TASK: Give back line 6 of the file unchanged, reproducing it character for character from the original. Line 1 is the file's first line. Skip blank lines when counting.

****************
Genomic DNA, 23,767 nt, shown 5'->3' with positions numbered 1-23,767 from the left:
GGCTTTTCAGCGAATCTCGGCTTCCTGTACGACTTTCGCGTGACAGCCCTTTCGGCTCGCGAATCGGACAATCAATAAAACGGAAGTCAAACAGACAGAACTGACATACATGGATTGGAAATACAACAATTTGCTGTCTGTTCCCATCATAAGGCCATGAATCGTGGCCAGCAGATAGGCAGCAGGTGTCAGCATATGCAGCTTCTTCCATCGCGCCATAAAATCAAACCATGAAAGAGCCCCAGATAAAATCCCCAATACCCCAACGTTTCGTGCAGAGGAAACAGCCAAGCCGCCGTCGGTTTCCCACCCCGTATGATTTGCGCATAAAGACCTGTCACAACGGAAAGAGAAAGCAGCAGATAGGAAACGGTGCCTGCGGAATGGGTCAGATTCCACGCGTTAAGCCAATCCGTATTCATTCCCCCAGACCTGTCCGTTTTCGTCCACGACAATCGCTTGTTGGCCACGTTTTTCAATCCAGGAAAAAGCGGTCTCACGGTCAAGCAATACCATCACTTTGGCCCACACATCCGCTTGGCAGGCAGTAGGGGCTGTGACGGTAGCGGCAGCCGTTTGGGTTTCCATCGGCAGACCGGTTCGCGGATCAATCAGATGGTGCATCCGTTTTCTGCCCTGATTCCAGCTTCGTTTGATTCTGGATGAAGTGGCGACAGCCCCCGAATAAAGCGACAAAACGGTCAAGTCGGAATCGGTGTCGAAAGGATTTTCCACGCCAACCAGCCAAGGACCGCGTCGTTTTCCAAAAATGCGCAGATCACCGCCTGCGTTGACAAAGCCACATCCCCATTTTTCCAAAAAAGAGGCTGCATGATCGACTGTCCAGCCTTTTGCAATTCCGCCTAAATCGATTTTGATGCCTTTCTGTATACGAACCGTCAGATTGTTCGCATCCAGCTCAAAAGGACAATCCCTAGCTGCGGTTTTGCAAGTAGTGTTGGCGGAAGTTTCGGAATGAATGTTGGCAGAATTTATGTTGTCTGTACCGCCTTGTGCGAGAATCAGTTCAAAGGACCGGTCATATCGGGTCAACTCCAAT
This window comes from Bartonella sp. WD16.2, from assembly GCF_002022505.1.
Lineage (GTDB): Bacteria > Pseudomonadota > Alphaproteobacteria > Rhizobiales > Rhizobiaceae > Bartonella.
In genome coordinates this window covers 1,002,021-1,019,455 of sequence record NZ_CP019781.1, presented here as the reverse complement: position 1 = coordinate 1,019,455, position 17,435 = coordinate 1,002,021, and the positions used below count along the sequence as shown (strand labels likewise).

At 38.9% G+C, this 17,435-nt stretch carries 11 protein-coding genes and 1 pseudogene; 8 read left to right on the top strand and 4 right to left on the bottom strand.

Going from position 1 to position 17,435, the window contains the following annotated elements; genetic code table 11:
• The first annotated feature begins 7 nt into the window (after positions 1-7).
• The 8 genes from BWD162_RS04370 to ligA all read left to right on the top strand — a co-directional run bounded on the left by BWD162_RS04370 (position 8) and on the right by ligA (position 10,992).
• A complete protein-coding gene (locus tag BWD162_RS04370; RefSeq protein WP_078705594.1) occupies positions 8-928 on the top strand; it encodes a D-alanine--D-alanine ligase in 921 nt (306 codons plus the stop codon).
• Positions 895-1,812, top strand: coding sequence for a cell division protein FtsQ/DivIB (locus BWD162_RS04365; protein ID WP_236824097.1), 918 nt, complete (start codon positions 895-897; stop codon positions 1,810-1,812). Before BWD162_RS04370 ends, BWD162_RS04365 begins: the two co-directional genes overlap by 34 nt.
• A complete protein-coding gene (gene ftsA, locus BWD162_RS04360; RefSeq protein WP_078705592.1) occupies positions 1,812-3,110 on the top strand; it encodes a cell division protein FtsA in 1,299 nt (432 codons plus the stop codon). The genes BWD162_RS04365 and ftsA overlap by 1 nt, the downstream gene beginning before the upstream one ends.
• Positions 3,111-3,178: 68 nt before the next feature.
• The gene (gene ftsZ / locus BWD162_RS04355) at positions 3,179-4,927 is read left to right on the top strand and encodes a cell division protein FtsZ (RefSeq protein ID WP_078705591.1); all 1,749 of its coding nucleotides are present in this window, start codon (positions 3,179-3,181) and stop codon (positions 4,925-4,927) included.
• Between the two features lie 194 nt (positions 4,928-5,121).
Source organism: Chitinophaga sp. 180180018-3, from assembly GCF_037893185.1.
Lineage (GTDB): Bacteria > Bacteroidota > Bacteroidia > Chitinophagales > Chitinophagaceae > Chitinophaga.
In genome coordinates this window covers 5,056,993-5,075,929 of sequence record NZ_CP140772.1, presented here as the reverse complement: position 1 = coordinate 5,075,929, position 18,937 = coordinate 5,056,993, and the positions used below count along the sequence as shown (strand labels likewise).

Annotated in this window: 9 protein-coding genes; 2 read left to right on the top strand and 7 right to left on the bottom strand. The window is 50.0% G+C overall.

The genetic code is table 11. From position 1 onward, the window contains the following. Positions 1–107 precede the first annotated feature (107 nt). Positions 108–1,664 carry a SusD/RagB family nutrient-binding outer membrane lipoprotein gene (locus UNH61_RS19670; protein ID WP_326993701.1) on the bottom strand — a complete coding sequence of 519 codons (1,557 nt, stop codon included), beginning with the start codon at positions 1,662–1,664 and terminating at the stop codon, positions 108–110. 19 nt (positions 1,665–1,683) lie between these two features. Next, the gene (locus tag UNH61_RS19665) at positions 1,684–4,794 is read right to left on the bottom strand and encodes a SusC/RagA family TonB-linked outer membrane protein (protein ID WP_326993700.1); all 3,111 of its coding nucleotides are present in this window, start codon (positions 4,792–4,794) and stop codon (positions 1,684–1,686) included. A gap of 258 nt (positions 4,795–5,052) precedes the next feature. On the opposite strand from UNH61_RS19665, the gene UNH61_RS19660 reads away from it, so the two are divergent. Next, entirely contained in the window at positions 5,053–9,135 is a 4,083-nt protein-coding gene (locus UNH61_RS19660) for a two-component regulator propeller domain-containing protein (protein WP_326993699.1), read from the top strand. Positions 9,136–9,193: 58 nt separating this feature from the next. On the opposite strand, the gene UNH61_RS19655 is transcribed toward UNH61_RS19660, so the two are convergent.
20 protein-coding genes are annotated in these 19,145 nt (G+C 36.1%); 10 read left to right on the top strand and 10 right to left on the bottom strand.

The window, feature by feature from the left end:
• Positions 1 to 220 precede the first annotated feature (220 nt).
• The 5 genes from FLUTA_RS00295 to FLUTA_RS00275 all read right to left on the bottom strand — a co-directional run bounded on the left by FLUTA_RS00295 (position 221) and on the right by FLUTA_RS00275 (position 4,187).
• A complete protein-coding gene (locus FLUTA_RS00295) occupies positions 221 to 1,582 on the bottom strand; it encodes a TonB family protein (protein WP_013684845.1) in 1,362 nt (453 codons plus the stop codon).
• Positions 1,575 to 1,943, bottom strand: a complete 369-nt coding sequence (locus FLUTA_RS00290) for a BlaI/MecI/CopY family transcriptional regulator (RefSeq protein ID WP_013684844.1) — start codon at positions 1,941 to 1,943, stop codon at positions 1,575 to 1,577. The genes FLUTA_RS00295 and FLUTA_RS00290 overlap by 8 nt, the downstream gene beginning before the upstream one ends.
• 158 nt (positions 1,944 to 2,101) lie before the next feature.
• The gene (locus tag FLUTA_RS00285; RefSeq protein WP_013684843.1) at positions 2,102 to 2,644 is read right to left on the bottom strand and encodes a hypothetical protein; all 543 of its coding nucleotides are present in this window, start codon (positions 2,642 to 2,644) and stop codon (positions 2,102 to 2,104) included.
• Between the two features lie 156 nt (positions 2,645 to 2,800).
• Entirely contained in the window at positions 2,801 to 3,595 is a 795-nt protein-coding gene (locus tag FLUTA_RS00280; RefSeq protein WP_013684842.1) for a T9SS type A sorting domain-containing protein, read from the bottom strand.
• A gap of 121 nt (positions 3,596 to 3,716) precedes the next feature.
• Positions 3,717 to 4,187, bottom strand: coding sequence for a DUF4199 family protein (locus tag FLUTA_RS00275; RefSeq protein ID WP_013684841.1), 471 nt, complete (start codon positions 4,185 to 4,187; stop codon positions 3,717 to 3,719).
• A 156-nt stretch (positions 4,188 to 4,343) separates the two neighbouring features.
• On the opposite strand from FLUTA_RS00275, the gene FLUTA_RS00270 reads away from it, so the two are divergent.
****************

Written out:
At 38.9% G+C, this 17,435-nt stretch carries 11 protein-coding genes and 1 pseudogene; 8 read left to right on the top strand and 4 right to left on the bottom strand.